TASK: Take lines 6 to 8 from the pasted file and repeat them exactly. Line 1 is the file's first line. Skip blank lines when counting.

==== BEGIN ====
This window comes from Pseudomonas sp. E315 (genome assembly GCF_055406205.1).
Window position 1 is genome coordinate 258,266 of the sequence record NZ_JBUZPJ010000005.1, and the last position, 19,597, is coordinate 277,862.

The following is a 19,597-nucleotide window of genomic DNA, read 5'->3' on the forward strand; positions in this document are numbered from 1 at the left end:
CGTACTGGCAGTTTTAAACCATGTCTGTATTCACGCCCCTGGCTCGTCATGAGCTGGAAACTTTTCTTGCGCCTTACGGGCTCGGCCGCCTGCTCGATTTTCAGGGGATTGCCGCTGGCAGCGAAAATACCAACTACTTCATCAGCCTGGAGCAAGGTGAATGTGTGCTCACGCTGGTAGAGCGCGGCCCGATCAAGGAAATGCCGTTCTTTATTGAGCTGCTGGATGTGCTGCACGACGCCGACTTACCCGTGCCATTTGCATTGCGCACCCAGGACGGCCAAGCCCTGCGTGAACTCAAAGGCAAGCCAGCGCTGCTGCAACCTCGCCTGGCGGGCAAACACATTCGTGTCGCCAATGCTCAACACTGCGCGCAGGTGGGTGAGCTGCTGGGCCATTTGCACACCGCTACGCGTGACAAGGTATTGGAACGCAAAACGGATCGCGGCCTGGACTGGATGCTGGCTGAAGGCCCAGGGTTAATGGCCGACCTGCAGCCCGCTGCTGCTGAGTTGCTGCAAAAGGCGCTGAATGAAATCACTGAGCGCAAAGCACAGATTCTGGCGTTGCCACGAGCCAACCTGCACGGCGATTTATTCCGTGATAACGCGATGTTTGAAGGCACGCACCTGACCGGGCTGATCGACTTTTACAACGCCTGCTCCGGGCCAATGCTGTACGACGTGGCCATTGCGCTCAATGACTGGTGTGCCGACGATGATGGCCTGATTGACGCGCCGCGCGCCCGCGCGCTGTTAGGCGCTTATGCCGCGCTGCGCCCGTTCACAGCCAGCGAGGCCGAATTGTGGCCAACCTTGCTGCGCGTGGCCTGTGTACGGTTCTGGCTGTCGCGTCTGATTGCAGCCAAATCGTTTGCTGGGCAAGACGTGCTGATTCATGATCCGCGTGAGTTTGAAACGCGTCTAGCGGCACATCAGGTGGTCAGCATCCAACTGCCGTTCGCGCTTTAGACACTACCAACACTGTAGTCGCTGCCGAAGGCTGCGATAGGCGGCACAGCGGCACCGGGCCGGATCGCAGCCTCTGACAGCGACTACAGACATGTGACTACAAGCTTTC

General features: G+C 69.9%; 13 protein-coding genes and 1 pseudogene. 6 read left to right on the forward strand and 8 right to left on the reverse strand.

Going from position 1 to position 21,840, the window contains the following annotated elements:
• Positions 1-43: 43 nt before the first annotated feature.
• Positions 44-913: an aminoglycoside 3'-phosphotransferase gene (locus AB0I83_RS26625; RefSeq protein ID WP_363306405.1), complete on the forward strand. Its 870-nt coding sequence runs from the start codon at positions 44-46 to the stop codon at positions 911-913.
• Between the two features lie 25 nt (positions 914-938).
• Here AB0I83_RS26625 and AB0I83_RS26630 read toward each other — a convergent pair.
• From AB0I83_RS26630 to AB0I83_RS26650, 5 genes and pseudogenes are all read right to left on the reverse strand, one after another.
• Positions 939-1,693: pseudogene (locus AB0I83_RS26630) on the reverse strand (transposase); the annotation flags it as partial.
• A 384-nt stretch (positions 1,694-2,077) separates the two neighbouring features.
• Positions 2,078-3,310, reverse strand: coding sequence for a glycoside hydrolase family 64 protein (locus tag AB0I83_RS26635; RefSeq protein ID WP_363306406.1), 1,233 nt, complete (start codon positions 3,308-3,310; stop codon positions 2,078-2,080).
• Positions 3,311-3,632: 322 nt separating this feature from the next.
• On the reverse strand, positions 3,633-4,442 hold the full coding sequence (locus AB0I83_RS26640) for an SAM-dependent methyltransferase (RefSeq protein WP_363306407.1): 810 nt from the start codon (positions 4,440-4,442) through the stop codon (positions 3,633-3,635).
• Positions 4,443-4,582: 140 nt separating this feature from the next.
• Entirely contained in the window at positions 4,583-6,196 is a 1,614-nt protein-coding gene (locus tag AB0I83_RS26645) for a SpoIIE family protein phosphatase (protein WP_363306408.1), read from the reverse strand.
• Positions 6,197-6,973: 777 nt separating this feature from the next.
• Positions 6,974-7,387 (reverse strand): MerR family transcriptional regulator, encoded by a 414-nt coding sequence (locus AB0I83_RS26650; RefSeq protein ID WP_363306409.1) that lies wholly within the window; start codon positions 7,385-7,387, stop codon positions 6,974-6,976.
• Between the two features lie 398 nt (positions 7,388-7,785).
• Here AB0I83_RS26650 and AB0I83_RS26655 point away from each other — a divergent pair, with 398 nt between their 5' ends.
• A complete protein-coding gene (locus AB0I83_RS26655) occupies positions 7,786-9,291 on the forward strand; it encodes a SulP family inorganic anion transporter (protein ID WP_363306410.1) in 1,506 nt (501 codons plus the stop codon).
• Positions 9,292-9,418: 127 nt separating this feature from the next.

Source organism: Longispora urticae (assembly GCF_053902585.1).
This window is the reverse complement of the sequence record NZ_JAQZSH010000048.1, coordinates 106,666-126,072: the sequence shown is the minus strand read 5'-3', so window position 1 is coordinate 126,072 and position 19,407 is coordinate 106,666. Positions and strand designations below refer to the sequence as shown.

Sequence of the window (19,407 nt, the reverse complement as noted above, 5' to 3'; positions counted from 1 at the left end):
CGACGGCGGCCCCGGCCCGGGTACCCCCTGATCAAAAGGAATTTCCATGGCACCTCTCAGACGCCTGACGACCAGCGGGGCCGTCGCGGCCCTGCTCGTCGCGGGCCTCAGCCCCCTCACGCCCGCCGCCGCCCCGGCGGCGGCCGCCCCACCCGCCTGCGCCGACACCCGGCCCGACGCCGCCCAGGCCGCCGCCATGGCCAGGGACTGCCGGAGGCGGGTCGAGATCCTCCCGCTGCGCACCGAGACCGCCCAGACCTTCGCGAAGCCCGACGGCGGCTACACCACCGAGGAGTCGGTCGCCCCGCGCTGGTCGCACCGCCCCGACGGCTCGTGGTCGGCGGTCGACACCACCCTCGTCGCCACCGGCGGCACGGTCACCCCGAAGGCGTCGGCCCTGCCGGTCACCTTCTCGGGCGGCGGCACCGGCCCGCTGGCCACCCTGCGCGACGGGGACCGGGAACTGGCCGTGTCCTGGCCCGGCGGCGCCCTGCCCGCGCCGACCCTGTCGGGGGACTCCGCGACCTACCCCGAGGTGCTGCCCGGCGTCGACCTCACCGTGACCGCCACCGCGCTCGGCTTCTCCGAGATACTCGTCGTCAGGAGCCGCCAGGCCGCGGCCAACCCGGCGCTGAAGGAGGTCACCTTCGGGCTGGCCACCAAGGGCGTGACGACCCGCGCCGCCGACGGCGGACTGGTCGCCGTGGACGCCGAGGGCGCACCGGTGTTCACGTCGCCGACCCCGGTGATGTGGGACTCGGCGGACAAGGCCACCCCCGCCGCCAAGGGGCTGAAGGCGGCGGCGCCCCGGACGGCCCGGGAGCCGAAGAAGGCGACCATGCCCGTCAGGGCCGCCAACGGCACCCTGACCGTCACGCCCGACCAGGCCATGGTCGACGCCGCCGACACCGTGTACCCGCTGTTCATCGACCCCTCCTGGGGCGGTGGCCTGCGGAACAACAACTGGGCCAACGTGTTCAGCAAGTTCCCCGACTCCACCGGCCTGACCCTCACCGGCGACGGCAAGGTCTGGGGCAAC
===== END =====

Going from position 1 to position 21,840, the window contains the following annotated elements:
• Positions 1-43: 43 nt before the first annotated feature.
• Positions 44-913: an aminoglycoside 3'-phosphotransferase gene (locus AB0I83_RS26625; RefSeq protein ID WP_363306405.1), complete on the forward strand. Its 870-nt coding sequence runs from the start codon at positions 44-46 to the stop codon at positions 911-913.